I’m either the best person, or the worst person, to talk about relationships at work.

On the one hand, I have a robust professional network: a couple thousand managers, supervisors, and aspiring leaders across government connect with me regularly. I have a newsletter with 1,700 subscribers, and I routinely get calls for advice, information, and requests for coffee (I drink a lot of coffee). But it wasn’t always this way.

I’m not really a ‘people’ person. I don’t smile much, and my DiSC assessment reveals me as task-focused, aloof, suspicious, and systematic – not the kind of words that’d describe somebody who “seems to know everybody.”

On top of that, I used to expect help from everyone else, but would rarely offer it myself. I wouldn’t listen to other people’s stories about their weekend, because it just didn’t seem important to me. I had a hard time building connections, because nobody wanted to connect with me – I was an energy vampire.

Several years ago, I learned the error of my ways. My bosses sternly warned me that I’d never get ahead if I stepped on everybody in my path. Those butt-chewings eventually sunk in. I mellowed and started listening to people.

Now, I cultivate relationships. Sometimes this means an email that says, “How are things?” Perhaps it’s an invitation for coffee, or perhaps it’s a chance to talk about something other than work. None of these things come naturally to me, but they have paid dividends in friendships, learning, and growth.

It’s like the African proverb – if you want to go fast, go alone. If you want to go far, go together.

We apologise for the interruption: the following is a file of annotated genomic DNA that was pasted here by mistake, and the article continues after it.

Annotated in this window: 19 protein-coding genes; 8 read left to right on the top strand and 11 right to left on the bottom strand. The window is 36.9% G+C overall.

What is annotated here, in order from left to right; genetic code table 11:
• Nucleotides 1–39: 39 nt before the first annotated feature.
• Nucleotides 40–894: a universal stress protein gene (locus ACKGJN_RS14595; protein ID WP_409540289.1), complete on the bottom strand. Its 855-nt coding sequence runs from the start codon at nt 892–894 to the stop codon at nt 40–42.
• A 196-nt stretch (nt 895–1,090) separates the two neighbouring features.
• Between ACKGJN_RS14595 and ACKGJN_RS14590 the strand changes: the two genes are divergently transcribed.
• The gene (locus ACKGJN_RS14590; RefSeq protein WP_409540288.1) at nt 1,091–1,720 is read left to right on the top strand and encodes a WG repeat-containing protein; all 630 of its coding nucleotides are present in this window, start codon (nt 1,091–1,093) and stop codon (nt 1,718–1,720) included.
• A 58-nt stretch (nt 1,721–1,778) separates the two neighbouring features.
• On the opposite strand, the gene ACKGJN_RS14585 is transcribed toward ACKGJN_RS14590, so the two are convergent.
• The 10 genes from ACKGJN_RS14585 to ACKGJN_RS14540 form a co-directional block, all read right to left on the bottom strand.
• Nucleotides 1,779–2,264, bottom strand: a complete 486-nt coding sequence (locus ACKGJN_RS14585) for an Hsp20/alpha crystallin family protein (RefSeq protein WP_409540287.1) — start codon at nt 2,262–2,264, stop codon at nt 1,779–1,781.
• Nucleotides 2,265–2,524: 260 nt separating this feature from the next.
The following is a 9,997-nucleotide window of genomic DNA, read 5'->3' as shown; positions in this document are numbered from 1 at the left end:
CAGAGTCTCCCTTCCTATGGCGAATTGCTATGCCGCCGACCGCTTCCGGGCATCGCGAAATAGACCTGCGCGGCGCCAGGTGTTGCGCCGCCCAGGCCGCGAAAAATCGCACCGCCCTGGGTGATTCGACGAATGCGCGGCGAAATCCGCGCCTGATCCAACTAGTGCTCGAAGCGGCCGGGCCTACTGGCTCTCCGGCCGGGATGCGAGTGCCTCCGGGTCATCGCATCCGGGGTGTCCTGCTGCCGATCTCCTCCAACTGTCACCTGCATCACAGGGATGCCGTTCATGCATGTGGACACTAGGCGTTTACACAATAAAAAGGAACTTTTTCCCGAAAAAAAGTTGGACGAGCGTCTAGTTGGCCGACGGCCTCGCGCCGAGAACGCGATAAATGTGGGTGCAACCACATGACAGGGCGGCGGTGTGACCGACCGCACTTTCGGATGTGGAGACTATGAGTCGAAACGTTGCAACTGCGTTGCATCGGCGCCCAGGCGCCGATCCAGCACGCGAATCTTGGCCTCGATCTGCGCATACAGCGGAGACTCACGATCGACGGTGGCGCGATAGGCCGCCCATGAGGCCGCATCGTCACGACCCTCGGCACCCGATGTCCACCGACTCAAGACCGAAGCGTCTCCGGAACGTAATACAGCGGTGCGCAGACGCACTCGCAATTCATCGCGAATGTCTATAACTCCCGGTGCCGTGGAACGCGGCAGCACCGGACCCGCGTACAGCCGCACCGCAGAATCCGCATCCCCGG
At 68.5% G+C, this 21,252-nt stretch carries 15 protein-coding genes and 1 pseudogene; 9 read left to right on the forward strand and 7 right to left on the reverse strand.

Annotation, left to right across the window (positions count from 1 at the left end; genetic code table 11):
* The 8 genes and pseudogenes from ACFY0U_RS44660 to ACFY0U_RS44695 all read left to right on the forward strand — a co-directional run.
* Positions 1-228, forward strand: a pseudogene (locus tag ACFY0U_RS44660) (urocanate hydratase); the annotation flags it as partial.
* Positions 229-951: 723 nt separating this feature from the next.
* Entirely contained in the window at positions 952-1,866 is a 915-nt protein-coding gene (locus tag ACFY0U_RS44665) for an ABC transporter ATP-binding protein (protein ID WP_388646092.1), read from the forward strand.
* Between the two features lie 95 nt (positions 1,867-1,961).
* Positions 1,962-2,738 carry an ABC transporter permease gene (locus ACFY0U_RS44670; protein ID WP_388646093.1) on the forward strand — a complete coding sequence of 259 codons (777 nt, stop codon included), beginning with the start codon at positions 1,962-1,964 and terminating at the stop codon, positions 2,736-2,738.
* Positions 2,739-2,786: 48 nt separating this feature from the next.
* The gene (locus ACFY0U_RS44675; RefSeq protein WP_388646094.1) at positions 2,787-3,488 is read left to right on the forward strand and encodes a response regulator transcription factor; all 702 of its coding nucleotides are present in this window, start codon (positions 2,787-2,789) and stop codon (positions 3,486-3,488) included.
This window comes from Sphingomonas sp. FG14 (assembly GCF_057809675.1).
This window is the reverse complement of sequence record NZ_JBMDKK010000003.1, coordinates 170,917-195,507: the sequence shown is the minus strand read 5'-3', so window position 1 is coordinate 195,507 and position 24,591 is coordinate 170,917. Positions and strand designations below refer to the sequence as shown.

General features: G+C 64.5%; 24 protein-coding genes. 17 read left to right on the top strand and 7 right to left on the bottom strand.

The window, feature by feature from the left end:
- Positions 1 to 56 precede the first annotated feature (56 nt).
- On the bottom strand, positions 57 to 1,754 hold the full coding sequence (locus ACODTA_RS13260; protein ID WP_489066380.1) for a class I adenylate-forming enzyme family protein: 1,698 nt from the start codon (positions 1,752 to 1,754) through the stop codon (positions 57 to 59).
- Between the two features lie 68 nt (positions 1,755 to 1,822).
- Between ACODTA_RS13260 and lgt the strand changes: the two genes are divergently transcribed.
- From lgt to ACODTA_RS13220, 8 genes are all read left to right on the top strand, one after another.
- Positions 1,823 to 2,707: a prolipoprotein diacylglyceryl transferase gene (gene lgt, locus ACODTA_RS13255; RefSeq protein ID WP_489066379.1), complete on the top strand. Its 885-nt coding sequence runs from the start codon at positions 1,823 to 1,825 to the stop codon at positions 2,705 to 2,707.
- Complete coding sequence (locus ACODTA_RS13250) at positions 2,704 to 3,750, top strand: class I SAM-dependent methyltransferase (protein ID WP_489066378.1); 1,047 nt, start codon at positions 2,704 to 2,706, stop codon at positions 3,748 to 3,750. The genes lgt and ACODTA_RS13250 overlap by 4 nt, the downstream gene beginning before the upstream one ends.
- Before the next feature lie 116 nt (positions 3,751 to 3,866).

Cultivating relationships is like cultivating a garden – it takes work! The work in relationships comes down to two things: communicating and giving.

Phone calls, emails, deskside visits – all ways to connect, to network, and to find out what’s really happening in your organization. Turn off your inner voice and listen to what people are saying to you, and what they’re not saying. Work isn’t just about the tasks you complete – it’s about the relationships you build.

Offer help, offer expertise, offer to be a guide or mentor. All these things can help you connect with your ‘tribe’. Give, give, and then give some more. Sometimes this will mean staying late to help on somebody else’s project, or reading through a draft before it’s final. It’s the very definition of professional love – giving of yourself at work with no expectation of payback.

If you come across a young vampire in your workplace, don’t be afraid to pull out the wooden stake and silver bullets – tell them that what they’re doing isn’t acceptable. If you’re lucky, they’ll learn their lesson faster than this vampire!

George Wenzel George Wenzel is a journeyman public servant. He’s worked in both legal and information technology roles, but his passion is leadership and management. He’s currently on a two-year secondment to the National Managers’ Community as the Alberta Regional Coordinator. You can find him online at http://about.me/georgewenzel and on Twitter @georgewenzel.